(Reuters) - A Pittsburgh man was sentenced on Thursday to life in prison in the killing of two of his neighbors, the sisters of an Iowa state lawmaker, after the jury deadlocked over whether to give him the death penalty, prosecutors said.
Allen Darrell Wade was found guilty on Monday on all charges related to the deaths, including two counts of first-degree murder, two counts of robbery and three counts of theft.
Alleghany County District Attorney spokesman Mike Manko said Wade was sentenced by a jury to two consecutive life terms with 30 to 60 years added on after they were deadlocked in their deliberations surrounding the death penalty.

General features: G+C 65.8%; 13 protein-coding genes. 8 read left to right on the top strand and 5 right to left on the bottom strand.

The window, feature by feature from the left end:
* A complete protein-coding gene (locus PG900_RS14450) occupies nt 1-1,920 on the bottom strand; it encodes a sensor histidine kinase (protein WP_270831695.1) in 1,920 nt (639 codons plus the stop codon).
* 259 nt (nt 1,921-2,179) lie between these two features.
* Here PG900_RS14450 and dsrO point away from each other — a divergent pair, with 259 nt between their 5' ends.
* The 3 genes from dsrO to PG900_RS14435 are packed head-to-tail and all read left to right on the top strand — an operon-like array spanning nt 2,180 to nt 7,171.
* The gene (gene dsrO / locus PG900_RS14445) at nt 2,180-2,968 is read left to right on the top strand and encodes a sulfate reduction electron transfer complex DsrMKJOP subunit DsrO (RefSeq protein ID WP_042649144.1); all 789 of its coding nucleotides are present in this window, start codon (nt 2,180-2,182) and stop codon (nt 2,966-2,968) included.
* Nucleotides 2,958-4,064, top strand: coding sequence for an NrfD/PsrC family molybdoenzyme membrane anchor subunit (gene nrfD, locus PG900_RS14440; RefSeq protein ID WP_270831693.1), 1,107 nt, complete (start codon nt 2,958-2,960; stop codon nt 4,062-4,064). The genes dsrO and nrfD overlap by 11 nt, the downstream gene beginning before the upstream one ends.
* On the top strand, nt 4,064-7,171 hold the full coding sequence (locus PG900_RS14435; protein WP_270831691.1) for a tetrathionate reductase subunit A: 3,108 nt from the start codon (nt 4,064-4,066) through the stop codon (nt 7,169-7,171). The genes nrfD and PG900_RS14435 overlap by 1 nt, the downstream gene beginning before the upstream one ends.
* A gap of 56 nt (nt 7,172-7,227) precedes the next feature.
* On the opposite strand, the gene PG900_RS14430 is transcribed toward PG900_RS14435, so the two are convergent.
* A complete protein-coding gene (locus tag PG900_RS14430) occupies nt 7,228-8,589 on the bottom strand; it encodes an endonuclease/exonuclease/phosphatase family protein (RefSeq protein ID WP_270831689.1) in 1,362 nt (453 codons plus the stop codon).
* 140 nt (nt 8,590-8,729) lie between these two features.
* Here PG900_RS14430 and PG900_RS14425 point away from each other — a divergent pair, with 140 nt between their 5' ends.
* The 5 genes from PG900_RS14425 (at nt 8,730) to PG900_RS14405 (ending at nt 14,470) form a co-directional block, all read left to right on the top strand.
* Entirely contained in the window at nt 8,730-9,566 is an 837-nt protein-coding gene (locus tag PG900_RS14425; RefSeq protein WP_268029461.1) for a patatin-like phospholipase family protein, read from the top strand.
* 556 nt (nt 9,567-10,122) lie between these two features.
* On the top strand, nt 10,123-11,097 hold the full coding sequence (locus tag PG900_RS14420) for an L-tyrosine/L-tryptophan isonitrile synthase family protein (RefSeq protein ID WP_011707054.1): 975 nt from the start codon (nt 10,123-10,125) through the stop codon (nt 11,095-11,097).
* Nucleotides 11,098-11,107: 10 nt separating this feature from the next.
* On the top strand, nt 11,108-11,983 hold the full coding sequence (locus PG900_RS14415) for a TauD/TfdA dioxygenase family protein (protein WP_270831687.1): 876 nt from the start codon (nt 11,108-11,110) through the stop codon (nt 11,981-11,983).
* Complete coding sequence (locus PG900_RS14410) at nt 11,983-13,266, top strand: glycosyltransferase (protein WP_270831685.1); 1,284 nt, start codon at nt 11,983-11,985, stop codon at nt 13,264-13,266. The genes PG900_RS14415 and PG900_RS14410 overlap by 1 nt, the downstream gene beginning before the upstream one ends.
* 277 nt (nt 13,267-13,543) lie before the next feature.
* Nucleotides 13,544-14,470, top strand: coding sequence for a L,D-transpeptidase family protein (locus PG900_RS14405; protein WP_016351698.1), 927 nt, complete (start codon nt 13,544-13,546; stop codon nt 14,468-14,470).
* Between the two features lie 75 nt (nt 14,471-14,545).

Wade's attorney, Lisa Phillips, could not be immediately reached for comment.
Wade, 45, was charged with the murder of Susan and Sarah Wolfe, the sisters of Iowa state Representative Mary Wolfe. Their bodies were found on Feb. 7, 2014, in the basement of their Pittsburgh home.
Susan, 44, was found nude and doused with chemicals, and Sarah, 38, was found clothed nearby, police said.
Mary Wolfe is a Democrat serving her third term in the Iowa House of Representatives. She is the oldest of eight children, according to her biography on the Iowa House website.
Christy Wolfe, one of the victims' sisters, told the Pittsburgh Post-Gazette after the sentencing on Thursday that the family was "absolutely satisfied" with the sentence Wade received.
(Reporting by Curtis Skinner in San Francisco; Editing by Peter Cooney)